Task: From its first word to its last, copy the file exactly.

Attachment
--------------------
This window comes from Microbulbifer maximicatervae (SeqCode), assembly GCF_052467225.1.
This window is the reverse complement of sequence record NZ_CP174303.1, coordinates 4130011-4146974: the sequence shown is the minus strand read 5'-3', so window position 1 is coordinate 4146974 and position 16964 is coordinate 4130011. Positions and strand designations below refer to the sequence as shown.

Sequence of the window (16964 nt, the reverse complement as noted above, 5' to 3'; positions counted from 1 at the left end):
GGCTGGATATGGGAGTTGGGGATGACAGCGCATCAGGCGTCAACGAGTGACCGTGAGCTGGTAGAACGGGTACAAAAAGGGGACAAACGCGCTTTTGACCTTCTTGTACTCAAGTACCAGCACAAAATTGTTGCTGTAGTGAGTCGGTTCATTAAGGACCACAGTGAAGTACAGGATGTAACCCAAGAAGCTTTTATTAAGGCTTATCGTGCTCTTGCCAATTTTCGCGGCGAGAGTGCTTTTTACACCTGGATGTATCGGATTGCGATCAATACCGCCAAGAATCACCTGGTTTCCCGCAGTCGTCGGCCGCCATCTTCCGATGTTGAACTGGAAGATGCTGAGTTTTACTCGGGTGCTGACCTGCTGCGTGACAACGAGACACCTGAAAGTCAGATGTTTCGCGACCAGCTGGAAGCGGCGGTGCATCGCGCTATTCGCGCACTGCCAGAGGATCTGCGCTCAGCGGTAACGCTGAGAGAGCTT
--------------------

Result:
This window comes from Microbulbifer maximicatervae (SeqCode), assembly GCF_052467225.1.
This window is the reverse complement of sequence record NZ_CP174303.1, coordinates 4130011-4146974: the sequence shown is the minus strand read 5'-3', so window position 1 is coordinate 4146974 and position 16964 is coordinate 4130011. Positions and strand designations below refer to the sequence as shown.

Sequence of the window (16964 nt, the reverse complement as noted above, 5' to 3'; positions counted from 1 at the left end):
GGCTGGATATGGGAGTTGGGGATGACAGCGCATCAGGCGTCAACGAGTGACCGTGAGCTGGTAGAACGGGTACAAAAAGGGGACAAACGCGCTTTTGACCTTCTTGTACTCAAGTACCAGCACAAAATTGTTGCTGTAGTGAGTCGGTTCATTAAGGACCACAGTGAAGTACAGGATGTAACCCAAGAAGCTTTTATTAAGGCTTATCGTGCTCTTGCCAATTTTCGCGGCGAGAGTGCTTTTTACACCTGGATGTATCGGATTGCGATCAATACCGCCAAGAATCACCTGGTTTCCCGCAGTCGTCGGCCGCCATCTTCCGATGTTGAACTGGAAGATGCTGAGTTTTACTCGGGTGCTGACCTGCTGCGTGACAACGAGACACCTGAAAGTCAGATGTTTCGCGACCAGCTGGAAGCGGCGGTGCATCGCGCTATTCGCGCACTGCCAGAGGATCTGCGCTCAGCGGTAACGCTGAGAGAGCTT